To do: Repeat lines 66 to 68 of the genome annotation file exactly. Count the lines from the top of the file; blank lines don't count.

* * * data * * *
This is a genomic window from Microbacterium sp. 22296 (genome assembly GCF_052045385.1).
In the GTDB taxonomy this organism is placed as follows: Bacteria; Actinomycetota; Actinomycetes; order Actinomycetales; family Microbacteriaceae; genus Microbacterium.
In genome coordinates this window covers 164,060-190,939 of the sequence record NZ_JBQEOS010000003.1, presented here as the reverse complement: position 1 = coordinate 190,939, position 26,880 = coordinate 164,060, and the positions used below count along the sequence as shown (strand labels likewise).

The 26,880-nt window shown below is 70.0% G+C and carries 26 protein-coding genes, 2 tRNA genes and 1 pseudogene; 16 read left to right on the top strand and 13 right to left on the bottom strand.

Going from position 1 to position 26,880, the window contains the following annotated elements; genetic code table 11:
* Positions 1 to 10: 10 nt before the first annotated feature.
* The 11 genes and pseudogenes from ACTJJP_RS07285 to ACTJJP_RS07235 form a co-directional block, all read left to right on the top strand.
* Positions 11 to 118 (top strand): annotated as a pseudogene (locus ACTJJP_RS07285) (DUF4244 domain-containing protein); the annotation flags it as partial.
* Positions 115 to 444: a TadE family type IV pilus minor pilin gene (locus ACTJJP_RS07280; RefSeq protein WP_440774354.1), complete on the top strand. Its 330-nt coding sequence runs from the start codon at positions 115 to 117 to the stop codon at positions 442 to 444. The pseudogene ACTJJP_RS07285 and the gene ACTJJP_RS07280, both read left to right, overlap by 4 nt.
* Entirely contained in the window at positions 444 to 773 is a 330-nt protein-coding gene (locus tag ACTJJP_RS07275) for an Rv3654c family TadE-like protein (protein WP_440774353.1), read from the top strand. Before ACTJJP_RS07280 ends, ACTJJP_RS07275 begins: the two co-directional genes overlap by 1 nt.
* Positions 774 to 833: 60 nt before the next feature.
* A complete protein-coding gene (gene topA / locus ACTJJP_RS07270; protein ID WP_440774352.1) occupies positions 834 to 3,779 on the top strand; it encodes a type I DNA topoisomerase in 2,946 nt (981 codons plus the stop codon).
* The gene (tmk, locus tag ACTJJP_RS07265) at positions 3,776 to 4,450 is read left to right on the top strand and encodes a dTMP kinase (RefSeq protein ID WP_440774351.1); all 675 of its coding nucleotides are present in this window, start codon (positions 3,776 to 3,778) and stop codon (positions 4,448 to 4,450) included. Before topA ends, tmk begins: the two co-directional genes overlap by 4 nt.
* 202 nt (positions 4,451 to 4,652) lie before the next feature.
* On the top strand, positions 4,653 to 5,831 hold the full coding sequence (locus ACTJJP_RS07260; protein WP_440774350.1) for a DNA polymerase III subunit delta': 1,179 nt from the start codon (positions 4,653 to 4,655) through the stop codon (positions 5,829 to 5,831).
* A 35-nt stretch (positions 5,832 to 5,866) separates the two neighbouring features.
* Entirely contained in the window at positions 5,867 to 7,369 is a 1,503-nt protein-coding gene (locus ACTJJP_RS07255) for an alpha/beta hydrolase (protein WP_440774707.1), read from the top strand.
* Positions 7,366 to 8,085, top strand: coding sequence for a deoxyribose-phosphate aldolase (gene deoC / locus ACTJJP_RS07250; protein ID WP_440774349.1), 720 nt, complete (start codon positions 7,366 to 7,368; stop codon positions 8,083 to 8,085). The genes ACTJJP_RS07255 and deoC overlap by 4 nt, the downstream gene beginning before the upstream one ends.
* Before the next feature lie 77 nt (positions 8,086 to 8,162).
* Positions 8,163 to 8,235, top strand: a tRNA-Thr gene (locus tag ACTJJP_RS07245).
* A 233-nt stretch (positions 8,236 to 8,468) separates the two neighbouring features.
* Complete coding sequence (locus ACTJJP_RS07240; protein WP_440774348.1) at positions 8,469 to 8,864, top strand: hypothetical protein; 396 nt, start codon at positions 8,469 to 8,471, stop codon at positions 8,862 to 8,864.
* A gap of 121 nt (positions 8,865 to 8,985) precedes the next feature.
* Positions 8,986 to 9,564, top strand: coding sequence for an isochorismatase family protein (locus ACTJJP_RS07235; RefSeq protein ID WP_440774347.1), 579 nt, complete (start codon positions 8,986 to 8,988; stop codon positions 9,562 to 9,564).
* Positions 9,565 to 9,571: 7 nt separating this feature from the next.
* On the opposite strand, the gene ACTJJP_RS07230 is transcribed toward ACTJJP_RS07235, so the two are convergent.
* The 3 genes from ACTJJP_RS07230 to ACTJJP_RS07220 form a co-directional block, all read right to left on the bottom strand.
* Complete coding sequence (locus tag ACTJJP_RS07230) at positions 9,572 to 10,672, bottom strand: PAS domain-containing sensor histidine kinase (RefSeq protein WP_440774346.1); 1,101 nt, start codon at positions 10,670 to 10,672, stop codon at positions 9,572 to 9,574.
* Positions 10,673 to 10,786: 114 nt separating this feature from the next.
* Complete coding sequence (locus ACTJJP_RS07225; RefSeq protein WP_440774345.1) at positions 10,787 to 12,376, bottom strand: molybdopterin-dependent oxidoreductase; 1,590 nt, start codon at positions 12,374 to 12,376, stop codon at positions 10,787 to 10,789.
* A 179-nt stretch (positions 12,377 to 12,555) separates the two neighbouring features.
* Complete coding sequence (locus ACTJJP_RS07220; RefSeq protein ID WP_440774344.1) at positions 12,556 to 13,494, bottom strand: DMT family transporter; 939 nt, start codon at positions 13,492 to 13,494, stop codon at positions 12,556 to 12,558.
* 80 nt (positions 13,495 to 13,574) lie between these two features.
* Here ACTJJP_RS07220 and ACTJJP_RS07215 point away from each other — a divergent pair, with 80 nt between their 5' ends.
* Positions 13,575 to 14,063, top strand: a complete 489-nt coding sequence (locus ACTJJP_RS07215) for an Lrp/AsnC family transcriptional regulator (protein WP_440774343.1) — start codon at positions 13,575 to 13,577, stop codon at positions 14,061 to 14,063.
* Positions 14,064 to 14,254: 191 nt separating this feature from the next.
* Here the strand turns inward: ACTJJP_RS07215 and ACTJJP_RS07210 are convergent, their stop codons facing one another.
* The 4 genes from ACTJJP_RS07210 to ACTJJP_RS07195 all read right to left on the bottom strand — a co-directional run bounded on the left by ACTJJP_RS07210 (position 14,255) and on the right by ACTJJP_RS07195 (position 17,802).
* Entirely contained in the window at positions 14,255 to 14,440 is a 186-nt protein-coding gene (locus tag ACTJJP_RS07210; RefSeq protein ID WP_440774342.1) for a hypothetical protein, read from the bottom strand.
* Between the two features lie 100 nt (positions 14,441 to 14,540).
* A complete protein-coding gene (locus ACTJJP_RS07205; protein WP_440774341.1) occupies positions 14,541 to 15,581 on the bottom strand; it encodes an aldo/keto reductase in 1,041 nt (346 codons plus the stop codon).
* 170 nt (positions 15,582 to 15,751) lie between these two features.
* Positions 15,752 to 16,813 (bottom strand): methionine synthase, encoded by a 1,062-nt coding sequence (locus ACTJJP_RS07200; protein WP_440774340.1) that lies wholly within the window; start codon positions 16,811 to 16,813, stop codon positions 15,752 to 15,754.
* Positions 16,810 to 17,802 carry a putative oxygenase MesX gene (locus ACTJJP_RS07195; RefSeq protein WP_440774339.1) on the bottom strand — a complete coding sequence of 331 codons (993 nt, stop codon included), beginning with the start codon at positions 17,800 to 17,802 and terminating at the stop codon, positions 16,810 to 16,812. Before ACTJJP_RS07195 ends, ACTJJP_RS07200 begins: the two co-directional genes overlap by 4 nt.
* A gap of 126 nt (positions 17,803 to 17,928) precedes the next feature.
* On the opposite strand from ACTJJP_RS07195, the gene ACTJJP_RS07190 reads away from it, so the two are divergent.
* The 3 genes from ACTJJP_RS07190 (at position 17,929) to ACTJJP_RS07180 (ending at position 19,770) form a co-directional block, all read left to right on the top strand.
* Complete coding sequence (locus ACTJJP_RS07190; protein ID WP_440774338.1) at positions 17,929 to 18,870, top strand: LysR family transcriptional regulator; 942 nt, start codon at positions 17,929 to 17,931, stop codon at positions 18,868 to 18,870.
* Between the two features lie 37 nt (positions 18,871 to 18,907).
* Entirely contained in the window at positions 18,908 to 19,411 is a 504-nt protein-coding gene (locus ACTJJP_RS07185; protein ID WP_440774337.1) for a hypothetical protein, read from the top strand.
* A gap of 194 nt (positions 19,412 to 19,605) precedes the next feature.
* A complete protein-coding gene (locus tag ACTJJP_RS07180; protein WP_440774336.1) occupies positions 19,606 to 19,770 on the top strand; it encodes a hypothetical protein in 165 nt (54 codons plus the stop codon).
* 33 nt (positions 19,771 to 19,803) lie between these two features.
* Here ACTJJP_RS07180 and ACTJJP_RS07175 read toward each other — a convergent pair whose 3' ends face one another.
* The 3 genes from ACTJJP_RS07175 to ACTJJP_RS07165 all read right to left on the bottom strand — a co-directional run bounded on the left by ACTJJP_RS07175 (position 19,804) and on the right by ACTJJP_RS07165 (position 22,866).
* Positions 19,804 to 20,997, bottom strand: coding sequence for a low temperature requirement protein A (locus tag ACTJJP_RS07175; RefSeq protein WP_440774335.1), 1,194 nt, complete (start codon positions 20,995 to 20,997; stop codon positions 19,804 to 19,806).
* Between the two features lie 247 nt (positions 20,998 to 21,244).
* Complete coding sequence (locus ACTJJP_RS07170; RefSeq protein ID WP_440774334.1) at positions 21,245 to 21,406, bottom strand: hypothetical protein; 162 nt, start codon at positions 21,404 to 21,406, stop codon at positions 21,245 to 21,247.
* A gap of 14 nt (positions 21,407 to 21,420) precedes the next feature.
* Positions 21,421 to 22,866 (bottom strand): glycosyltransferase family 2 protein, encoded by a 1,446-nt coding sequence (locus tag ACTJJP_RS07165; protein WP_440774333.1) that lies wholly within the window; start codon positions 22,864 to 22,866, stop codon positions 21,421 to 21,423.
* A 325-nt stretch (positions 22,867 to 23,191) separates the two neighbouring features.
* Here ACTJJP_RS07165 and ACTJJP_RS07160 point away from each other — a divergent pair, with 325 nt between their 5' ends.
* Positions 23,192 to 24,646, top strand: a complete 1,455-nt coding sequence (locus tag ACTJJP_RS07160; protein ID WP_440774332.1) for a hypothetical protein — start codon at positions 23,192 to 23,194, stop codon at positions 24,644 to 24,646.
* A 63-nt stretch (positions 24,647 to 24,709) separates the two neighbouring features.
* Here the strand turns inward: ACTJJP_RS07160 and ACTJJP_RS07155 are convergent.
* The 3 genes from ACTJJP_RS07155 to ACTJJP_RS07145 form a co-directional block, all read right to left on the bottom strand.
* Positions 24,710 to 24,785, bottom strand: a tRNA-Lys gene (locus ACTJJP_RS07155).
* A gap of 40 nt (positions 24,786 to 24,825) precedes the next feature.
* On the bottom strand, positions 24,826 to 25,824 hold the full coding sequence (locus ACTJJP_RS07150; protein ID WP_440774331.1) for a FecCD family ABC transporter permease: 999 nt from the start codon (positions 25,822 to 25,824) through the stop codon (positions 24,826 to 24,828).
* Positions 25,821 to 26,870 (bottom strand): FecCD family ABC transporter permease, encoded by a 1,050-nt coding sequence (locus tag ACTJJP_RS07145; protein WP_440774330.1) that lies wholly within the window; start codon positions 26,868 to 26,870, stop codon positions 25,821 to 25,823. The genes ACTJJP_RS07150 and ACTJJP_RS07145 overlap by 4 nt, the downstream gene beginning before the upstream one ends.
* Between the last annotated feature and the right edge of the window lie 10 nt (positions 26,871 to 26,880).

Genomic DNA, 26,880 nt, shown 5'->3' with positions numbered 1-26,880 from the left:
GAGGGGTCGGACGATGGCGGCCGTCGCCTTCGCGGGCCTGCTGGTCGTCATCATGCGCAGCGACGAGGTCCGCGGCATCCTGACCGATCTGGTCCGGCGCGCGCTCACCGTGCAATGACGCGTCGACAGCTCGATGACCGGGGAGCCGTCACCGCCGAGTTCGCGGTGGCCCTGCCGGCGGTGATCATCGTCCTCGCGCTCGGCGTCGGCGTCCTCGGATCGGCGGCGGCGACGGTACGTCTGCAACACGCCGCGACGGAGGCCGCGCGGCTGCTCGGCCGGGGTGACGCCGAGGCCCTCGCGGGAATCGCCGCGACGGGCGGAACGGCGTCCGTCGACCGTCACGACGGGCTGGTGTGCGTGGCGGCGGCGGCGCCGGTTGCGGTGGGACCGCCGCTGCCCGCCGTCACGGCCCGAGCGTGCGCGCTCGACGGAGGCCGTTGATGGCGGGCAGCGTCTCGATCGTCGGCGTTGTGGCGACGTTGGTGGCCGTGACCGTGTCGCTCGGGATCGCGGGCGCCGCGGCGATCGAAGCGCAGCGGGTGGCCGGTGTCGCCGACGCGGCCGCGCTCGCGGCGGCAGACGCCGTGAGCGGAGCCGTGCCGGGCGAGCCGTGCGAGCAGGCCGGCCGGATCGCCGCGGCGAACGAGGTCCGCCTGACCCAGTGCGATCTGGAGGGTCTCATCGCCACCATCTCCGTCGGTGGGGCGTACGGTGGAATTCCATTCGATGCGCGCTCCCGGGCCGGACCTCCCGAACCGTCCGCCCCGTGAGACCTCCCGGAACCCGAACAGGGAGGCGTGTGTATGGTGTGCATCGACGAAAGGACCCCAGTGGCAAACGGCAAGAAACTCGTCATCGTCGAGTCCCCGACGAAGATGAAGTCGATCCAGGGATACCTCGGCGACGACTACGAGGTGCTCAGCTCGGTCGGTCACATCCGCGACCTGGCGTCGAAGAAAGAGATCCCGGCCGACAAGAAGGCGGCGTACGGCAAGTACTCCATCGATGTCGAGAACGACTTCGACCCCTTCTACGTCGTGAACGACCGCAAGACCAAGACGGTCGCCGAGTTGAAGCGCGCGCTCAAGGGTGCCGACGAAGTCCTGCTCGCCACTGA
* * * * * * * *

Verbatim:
* The 3 genes from ACTJJP_RS07155 to ACTJJP_RS07145 form a co-directional block, all read right to left on the bottom strand.
* Positions 24,710 to 24,785, bottom strand: a tRNA-Lys gene (locus ACTJJP_RS07155).
* A gap of 40 nt (positions 24,786 to 24,825) precedes the next feature.